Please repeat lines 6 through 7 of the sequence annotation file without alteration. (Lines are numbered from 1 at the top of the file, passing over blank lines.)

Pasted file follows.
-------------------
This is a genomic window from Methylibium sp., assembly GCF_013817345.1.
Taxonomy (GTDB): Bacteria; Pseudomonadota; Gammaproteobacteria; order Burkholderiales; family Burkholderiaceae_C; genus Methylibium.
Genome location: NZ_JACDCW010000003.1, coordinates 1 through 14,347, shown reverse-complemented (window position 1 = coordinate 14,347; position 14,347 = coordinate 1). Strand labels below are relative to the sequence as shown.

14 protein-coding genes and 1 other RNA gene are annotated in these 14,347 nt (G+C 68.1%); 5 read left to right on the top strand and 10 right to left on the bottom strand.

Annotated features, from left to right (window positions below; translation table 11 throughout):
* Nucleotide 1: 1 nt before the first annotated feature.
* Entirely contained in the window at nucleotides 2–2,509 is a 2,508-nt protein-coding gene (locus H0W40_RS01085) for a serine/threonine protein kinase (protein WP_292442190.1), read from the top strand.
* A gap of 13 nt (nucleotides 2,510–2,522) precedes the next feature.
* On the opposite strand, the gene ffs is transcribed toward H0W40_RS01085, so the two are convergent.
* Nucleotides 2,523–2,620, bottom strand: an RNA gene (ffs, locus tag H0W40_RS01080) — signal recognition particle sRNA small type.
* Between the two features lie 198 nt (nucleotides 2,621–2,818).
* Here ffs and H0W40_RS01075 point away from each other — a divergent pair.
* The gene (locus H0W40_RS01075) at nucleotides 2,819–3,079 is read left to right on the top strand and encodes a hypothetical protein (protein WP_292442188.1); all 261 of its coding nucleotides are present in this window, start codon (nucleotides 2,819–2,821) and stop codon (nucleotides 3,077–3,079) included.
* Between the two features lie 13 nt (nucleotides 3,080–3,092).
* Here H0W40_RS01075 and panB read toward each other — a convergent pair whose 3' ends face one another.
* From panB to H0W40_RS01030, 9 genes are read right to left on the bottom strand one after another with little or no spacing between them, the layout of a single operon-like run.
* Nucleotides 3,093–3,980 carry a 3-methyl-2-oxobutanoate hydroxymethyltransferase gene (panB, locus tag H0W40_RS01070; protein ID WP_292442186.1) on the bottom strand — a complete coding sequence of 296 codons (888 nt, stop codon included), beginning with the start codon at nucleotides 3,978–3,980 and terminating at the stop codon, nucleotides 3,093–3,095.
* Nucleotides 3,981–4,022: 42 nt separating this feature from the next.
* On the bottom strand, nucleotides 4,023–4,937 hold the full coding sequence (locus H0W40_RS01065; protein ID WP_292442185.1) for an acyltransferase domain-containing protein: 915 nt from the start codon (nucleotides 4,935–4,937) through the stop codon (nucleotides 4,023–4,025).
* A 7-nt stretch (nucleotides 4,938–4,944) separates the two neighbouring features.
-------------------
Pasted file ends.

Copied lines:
* Nucleotide 1: 1 nt before the first annotated feature.
* Entirely contained in the window at nucleotides 2–2,509 is a 2,508-nt protein-coding gene (locus H0W40_RS01085) for a serine/threonine protein kinase (protein WP_292442190.1), read from the top strand.